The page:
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All Issues > Volume 15, Issue 6

<< Saturday, October 30, 1999 >>
Romans 11:1-2, 11-12, 25-29
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Psalm 94 Luke 14:1, 7-11
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"In respect to the gospel, the Jews are enemies of God for your sake; in respect to the election, they are beloved by Him because of the patriarchs." —Romans 11:28

There is an old saying that God writes straight with crooked lines. "God makes all things work together for the good of those who love" Him (Rm 8:28). God is omnipotent; so He even uses His enemies to further His plan (Prv 16:4). For example, Joseph's brothers heartlessly abandoned him in a cistern (Gn 37:24). As a result, he was forced to spend years in Egypt as a slave and then a prisoner. Yet God brought Joseph out of prison to lead Egypt through a time of severe famine. Joseph later told his brothers: "Even though you meant harm to me, God meant it for good, to achieve his present end, the survival of many people" (Gn 50:21).

God even uses man's direct opposition to advance His plan. The Jewish leaders were "opposing the Holy Spirit" (Acts 7:51) by condemning Stephen and stoning him to death.  "That day saw the beginning of a great persecution of the church in Jerusalem" (Acts 8:1). Yet God immediately used this tragedy to spread His word "throughout the countryside of Judea and Samaria" (Acts 8:1) and soon "even to the ends of the earth" (Acts 1:8).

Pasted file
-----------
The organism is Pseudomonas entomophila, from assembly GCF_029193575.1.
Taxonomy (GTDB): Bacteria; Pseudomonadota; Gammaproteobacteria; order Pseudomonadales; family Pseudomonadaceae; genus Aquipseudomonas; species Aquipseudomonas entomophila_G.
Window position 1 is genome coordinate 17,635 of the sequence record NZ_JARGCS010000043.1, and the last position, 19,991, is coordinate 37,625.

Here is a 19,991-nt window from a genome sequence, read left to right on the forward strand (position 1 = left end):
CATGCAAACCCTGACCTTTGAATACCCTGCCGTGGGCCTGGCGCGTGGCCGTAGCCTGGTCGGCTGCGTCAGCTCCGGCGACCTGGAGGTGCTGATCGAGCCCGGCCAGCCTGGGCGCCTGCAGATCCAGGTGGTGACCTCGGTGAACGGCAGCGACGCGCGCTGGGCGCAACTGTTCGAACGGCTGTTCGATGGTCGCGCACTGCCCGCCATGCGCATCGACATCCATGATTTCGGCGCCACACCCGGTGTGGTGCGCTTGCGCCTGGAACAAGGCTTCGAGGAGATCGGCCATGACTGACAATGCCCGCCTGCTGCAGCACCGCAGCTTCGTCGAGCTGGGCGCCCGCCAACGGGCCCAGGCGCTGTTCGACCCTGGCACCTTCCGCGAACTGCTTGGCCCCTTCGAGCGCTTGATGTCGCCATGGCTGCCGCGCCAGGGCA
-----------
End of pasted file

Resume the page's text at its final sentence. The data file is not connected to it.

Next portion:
Many first-century Jews did not accept Jesus as Messiah and Lord. It seemed like the ministry of Jesus to His people (see Mt 15:24) failed. Yet God turned even this failure to triumph because the Gentiles began to accept Jesus as a result of Jewish unbelief (see Acts 13:46-48; 28:28).

In this year of God the Father, place your trust in His love, power, and ability. He is supreme and sovereign, "therefore do not be perturbed" by circumstances, no matter how horrible. "Remain calm" and trust in your heavenly Father (1 Pt 4:7).

Prayer: Father, I put my life in Your hands (see Ps 31:6).
Promise: "Your kindness, O Lord, sustains me." —Ps 94:18
Praise: Albert prays before and after parish council meetings — days before and after.
(This teaching was submitted by one of our editors.)
Nihil obstat: Reverend Ralph J. Lawrence, April 10, 1999
Imprimatur: †Most Reverend Carl K. Moeddel, Vicar General and Auxiliary Bishop of the Archdiocese of Cincinnati, April 16, 1999
The Nihil obstat and Imprimatur are a declaration that a book or pamphlet is considered to be free from doctrinal or moral error. It is not implied that those who have granted the Nihil obstat and Imprimatur agree with the contents, opinions, or statements expressed.
Volume 15, Issue 6
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